giovedì, gennaio 03, 2008

Aperture masks

A recent thread, on a astronomy forum, focused on the never ending story of masking the aperture of telescopes to supposedly improve views in poor seeing. An idea was to stop down the telescope by using a mask with two off centre holes, instead of one.

Here is a first evaluation of the diffraction patterns for (a) a full aperture scope, (b) a scope with a mask with one hole, centered at half the radius and with a diameter 0.4 the original aperture, (c) a mask with two holes, like b, 180° apart.
The analysis here presented does not consider the effect of turbulence, it only shows the diffraction figure in ideal conditions with and without masks. As seen, the two masks severely enlarge the area where light is focused (this before any seeing effect is included). There does not seem to be any advantage in the double hole mask.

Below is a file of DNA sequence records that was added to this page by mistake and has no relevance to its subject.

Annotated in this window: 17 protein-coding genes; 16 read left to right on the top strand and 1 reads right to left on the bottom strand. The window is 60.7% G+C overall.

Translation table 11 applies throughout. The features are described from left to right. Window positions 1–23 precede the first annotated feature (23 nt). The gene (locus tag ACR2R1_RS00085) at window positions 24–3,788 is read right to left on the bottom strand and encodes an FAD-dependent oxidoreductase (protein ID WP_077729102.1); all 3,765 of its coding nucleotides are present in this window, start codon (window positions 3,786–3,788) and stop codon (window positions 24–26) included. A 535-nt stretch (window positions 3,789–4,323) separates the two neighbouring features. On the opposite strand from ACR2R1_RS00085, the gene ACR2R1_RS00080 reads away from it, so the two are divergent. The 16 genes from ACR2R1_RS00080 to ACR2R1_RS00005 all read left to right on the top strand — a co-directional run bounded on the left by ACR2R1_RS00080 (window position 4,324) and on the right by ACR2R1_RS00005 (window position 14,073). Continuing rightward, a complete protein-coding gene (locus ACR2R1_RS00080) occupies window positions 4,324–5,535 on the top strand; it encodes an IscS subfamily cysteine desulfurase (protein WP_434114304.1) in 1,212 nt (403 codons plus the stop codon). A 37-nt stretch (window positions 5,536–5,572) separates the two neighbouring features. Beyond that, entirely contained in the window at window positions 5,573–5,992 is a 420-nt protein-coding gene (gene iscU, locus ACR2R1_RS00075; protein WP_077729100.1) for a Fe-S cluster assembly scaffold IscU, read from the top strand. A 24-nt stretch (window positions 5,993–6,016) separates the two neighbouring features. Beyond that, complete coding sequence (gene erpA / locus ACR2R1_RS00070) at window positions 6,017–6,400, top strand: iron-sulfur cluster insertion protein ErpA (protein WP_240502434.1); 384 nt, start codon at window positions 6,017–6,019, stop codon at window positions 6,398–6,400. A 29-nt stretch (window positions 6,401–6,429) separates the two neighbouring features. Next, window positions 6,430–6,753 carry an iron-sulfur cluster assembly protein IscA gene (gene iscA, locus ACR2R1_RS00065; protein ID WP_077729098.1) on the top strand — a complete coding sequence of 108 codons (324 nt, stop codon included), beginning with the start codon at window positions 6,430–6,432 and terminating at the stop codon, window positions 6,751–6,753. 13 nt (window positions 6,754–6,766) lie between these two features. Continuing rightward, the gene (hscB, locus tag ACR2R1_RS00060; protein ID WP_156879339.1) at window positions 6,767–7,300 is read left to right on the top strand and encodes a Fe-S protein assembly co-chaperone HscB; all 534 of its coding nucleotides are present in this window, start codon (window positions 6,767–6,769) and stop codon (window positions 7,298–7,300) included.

The pictures show the star test for the three cases (a, b, c, from top to bottom). For each case there are three frames. The left frame represents the image 10 waves inside focus. The right image is 10 waves extrafocal. The image at the centre is in focus and in magnifyed 5 times compared to the extra/intra focal images.